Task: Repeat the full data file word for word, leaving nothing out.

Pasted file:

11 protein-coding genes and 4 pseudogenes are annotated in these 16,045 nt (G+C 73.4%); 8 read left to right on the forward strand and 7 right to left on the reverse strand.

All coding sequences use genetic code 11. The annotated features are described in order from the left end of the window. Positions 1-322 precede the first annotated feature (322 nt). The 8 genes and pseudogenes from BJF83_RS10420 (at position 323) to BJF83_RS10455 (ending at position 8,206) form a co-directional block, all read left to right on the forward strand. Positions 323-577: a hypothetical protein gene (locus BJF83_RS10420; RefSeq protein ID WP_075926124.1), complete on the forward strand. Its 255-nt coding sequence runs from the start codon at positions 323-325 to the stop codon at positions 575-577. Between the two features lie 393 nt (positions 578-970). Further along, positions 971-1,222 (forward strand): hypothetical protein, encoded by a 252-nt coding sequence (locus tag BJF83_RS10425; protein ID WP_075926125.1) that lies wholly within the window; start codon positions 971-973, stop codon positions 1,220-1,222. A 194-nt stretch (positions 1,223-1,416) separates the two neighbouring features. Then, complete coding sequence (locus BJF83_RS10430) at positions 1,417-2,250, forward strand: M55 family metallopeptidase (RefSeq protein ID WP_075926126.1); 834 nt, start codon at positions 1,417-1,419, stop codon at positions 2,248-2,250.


11 protein-coding genes and 4 pseudogenes are annotated in these 16,045 nt (G+C 73.4%); 8 read left to right on the forward strand and 7 right to left on the reverse strand.

All coding sequences use genetic code 11. The annotated features are described in order from the left end of the window. Positions 1-322 precede the first annotated feature (322 nt). The 8 genes and pseudogenes from BJF83_RS10420 (at position 323) to BJF83_RS10455 (ending at position 8,206) form a co-directional block, all read left to right on the forward strand. Positions 323-577: a hypothetical protein gene (locus BJF83_RS10420; RefSeq protein ID WP_075926124.1), complete on the forward strand. Its 255-nt coding sequence runs from the start codon at positions 323-325 to the stop codon at positions 575-577. Between the two features lie 393 nt (positions 578-970). Further along, positions 971-1,222 (forward strand): hypothetical protein, encoded by a 252-nt coding sequence (locus tag BJF83_RS10425; protein ID WP_075926125.1) that lies wholly within the window; start codon positions 971-973, stop codon positions 1,220-1,222. A 194-nt stretch (positions 1,223-1,416) separates the two neighbouring features. Then, complete coding sequence (locus BJF83_RS10430) at positions 1,417-2,250, forward strand: M55 family metallopeptidase (RefSeq protein ID WP_075926126.1); 834 nt, start codon at positions 1,417-1,419, stop codon at positions 2,248-2,250.